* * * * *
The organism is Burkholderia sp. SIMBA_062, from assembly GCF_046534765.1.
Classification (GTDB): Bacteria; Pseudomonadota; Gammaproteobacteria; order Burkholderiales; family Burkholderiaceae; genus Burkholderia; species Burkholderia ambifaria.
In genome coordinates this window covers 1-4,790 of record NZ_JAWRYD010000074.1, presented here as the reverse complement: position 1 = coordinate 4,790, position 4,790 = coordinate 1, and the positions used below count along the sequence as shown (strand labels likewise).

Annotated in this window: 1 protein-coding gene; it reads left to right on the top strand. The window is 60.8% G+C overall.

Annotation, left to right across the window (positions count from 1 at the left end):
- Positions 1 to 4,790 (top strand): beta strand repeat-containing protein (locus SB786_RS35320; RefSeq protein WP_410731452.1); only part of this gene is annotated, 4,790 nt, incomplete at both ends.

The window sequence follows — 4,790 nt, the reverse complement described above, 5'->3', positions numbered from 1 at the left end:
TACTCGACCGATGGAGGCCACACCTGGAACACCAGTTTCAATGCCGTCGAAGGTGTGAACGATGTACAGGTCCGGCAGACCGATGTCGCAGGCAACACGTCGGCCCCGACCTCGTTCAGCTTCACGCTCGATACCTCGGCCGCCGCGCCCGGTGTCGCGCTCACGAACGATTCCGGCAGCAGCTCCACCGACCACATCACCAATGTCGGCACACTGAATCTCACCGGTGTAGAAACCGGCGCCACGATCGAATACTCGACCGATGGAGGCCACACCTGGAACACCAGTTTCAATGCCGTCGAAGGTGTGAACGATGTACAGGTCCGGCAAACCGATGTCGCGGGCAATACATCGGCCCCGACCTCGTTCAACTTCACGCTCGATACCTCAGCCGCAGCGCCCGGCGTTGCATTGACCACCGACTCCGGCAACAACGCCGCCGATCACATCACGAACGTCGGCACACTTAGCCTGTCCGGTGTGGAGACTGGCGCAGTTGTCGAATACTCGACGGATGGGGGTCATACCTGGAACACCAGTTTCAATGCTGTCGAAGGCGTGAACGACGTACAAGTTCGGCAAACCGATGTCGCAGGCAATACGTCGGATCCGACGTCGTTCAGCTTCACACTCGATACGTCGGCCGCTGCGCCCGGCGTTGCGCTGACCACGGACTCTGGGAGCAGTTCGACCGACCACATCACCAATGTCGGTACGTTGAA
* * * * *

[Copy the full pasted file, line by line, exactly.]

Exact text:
The organism is Burkholderia sp. SIMBA_062, from assembly GCF_046534765.1.
Classification (GTDB): Bacteria; Pseudomonadota; Gammaproteobacteria; order Burkholderiales; family Burkholderiaceae; genus Burkholderia; species Burkholderia ambifaria.
In genome coordinates this window covers 1-4,790 of record NZ_JAWRYD010000074.1, presented here as the reverse complement: position 1 = coordinate 4,790, position 4,790 = coordinate 1, and the positions used below count along the sequence as shown (strand labels likewise).

Annotated in this window: 1 protein-coding gene; it reads left to right on the top strand. The window is 60.8% G+C overall.

Annotation, left to right across the window (positions count from 1 at the left end):
- Positions 1 to 4,790 (top strand): beta strand repeat-containing protein (locus SB786_RS35320; RefSeq protein WP_410731452.1); only part of this gene is annotated, 4,790 nt, incomplete at both ends.

The window sequence follows — 4,790 nt, the reverse complement described above, 5'->3', positions numbered from 1 at the left end:
TACTCGACCGATGGAGGCCACACCTGGAACACCAGTTTCAATGCCGTCGAAGGTGTGAACGATGTACAGGTCCGGCAGACCGATGTCGCAGGCAACACGTCGGCCCCGACCTCGTTCAGCTTCACGCTCGATACCTCGGCCGCCGCGCCCGGTGTCGCGCTCACGAACGATTCCGGCAGCAGCTCCACCGACCACATCACCAATGTCGGCACACTGAATCTCACCGGTGTAGAAACCGGCGCCACGATCGAATACTCGACCGATGGAGGCCACACCTGGAACACCAGTTTCAATGCCGTCGAAGGTGTGAACGATGTACAGGTCCGGCAAACCGATGTCGCGGGCAATACATCGGCCCCGACCTCGTTCAACTTCACGCTCGATACCTCAGCCGCAGCGCCCGGCGTTGCATTGACCACCGACTCCGGCAACAACGCCGCCGATCACATCACGAACGTCGGCACACTTAGCCTGTCCGGTGTGGAGACTGGCGCAGTTGTCGAATACTCGACGGATGGGGGTCATACCTGGAACACCAGTTTCAATGCTGTCGAAGGCGTGAACGACGTACAAGTTCGGCAAACCGATGTCGCAGGCAATACGTCGGATCCGACGTCGTTCAGCTTCACACTCGATACGTCGGCCGCTGCGCCCGGCGTTGCGCTGACCACGGACTCTGGGAGCAGTTCGACCGACCACATCACCAATGTCGGTACGTTGAA